Subject(s)
Antibodies, Monoclonal/immunology , Antibodies, Neutralizing/immunology , Betacoronavirus/immunology , Immunoglobulin A/immunology , Peptidyl-Dipeptidase A/metabolism , Spike Glycoprotein, Coronavirus/metabolism , Animals , Antibodies, Monoclonal/metabolism , Antibodies, Neutralizing/metabolism , Chlorocebus aethiops , Cross Reactions , Epitopes , HEK293 Cells , Humans , Immunoglobulin A/metabolism , Immunoglobulin A, Secretory/immunology , Immunoglobulin A, Secretory/metabolism , Immunoglobulin G/immunology , Immunoglobulin G/metabolism , Models, Molecular , Mutation , Protein Binding , Protein Interaction Domains and Motifs , SARS Virus/immunology , Spike Glycoprotein, Coronavirus/chemistry , Spike Glycoprotein, Coronavirus/genetics , Spike Glycoprotein, Coronavirus/immunology , Vero Cells
14.
Front Immunol ; 11: 1664, 2020.
Article in English | MEDLINE | ID: covidwho-724205

ABSTRACT

The rapidly spreading, highly contagious and pathogenic SARS-coronavirus 2 (SARS-CoV-2) associated Coronavirus Disease 2019 (COVID-19) has been declared as a pandemic by the World Health Organization (WHO). The novel 2019 SARS-CoV-2 enters the host cell by binding of the viral surface spike glycoprotein (S-protein) to cellular angiotensin converting enzyme 2 (ACE2) receptor. The virus specific molecular interaction with the host cell represents a promising therapeutic target for identifying SARS-CoV-2 antiviral drugs. The repurposing of drugs can provide a rapid and potential cure toward exponentially expanding COVID-19. Thereto, high throughput virtual screening approach was used to investigate FDA approved LOPAC library drugs against both the receptor binding domain of spike protein (S-RBD) and ACE2 host cell receptor. Primary screening identified a few promising molecules for both the targets, which were further analyzed in details by their binding energy, binding modes through molecular docking, dynamics and simulations. Evidently, GR 127935 hydrochloride hydrate, GNF-5, RS504393, TNP, and eptifibatide acetate were found binding to virus binding motifs of ACE2 receptor. Additionally, KT203, BMS195614, KT185, RS504393, and GSK1838705A were identified to bind at the receptor binding site on the viral S-protein. These identified molecules may effectively assist in controlling the rapid spread of SARS-CoV-2 by not only potentially inhibiting the virus at entry step but are also hypothesized to act as anti-inflammatory agents, which could impart relief in lung inflammation. Timely identification and determination of an effective drug to combat and tranquilize the COVID-19 global crisis is the utmost need of hour. Further, prompt in vivo testing to validate the anti-SARS-CoV-2 inhibition efficiency by these molecules could save lives is justified.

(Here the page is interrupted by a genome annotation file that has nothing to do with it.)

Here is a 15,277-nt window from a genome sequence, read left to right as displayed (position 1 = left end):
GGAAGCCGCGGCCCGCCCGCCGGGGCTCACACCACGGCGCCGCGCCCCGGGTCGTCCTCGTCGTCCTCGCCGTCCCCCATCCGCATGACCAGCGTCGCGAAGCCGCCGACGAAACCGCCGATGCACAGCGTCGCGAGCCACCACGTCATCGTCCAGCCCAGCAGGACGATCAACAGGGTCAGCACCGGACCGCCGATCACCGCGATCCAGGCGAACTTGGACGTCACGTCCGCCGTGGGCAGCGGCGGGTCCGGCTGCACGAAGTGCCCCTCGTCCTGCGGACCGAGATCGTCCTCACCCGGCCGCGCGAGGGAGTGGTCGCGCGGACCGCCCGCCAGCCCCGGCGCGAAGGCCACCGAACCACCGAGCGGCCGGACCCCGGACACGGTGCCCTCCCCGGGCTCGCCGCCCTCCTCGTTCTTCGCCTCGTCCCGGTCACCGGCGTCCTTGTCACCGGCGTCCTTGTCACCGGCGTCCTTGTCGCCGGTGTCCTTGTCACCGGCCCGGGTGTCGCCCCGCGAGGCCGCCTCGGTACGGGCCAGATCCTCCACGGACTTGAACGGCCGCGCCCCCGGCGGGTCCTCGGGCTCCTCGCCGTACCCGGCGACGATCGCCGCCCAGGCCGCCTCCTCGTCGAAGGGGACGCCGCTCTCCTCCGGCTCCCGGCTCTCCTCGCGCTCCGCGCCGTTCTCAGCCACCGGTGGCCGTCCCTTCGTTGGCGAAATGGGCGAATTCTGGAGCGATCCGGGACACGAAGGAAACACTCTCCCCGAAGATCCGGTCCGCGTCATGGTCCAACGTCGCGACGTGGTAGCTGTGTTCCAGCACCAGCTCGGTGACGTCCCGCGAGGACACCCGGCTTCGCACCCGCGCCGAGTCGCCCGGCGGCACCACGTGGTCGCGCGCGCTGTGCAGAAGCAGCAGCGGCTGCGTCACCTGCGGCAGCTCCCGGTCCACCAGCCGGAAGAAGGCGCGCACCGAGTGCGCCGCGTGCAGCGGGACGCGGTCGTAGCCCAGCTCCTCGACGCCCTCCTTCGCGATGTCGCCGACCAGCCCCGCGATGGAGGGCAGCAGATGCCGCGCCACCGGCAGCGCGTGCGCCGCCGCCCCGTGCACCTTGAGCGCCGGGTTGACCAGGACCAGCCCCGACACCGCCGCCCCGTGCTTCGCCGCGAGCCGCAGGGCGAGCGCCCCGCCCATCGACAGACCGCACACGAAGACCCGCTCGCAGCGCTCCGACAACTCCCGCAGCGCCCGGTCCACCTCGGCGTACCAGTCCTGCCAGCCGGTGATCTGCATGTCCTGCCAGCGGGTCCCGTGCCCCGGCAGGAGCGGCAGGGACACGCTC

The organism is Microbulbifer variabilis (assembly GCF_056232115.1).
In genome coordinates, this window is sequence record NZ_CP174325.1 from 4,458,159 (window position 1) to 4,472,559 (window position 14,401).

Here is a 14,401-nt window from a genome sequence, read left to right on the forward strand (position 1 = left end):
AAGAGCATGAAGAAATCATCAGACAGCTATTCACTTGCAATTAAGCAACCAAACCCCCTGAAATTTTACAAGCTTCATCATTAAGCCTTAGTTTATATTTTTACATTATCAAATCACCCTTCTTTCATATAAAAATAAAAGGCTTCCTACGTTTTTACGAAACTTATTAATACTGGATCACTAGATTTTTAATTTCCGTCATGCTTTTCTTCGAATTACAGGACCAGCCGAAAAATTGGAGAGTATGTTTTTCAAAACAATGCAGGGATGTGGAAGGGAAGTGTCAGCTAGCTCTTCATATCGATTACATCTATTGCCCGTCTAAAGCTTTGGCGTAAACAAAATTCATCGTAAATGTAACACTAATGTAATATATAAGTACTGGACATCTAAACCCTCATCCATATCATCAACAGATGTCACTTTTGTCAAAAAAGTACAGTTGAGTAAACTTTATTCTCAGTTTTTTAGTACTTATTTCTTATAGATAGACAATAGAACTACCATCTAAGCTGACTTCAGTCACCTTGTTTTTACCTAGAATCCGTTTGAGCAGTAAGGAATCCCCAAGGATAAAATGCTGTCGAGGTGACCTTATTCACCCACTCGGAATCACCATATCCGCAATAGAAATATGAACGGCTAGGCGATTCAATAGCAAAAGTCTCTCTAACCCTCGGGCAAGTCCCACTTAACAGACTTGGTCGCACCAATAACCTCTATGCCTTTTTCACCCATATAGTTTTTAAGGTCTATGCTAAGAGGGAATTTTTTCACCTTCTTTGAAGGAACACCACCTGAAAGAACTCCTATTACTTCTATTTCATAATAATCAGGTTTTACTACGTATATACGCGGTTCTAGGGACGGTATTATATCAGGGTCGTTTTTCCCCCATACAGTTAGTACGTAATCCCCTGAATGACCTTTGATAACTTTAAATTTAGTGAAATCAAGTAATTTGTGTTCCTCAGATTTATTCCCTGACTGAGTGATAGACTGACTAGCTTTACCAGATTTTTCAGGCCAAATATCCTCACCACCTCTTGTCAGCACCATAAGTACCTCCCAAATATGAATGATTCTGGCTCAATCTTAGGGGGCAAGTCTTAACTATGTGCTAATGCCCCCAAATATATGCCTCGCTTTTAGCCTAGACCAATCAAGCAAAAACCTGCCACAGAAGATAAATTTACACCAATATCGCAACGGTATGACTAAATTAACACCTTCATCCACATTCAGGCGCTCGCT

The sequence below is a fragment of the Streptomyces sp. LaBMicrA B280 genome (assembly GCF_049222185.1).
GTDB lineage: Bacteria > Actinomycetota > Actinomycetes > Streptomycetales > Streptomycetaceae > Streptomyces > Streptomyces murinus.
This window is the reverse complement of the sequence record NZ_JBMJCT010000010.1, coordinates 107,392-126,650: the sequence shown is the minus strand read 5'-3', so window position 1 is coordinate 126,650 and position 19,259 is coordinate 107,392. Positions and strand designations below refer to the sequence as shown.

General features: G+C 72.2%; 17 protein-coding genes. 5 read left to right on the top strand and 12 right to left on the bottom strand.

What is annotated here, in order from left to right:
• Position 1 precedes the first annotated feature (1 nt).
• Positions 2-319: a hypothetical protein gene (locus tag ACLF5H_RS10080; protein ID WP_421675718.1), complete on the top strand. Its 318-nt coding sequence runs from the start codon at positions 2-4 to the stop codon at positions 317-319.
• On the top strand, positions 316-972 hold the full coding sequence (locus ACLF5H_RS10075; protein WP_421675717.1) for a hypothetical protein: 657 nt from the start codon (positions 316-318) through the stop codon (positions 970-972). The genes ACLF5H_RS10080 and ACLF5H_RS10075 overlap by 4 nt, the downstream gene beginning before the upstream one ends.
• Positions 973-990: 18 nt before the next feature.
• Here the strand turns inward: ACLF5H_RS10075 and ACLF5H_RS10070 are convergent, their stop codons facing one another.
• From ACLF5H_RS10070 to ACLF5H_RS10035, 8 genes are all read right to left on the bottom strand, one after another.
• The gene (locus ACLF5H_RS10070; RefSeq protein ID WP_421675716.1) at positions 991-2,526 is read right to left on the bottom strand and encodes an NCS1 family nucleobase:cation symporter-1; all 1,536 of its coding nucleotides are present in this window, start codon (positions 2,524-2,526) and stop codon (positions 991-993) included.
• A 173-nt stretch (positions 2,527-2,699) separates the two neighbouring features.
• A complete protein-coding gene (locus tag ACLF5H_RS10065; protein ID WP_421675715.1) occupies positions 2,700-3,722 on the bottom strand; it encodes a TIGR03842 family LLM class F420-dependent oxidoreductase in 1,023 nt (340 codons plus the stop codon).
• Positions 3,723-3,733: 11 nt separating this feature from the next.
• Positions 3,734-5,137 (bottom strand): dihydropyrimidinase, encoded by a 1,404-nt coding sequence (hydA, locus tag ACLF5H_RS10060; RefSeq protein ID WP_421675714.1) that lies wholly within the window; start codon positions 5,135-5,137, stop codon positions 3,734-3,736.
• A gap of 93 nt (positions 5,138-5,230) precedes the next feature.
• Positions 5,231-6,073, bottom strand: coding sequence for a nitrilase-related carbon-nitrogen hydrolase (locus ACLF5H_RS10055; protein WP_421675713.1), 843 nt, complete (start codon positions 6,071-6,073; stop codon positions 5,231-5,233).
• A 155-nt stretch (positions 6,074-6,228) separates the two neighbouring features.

Subject(s)
Betacoronavirus/physiology , Computer Simulation , Coronavirus Infections/drug therapy , Drug Repositioning/methods , Pneumonia, Viral/drug therapy , User-Computer Interface , Virus Internalization/drug effects , Anti-Inflammatory Agents/therapeutic use , Binding Sites , Coronavirus Infections/virology , Genome, Viral/genetics , Humans , Models, Genetic , Molecular Docking Simulation , Molecular Dynamics Simulation , Pandemics , Peptidyl-Dipeptidase A/chemistry , Peptidyl-Dipeptidase A/metabolism , Pneumonia, Viral/virology , Protein Binding , Protein Domains , Receptors, Virus/metabolism , Spike Glycoprotein, Coronavirus/antagonists & inhibitors , Spike Glycoprotein, Coronavirus/chemistry , Virus Attachment
15.
Viruses ; 12(9)2020 08 19.
Article in English | MEDLINE | ID: covidwho-721525

ABSTRACT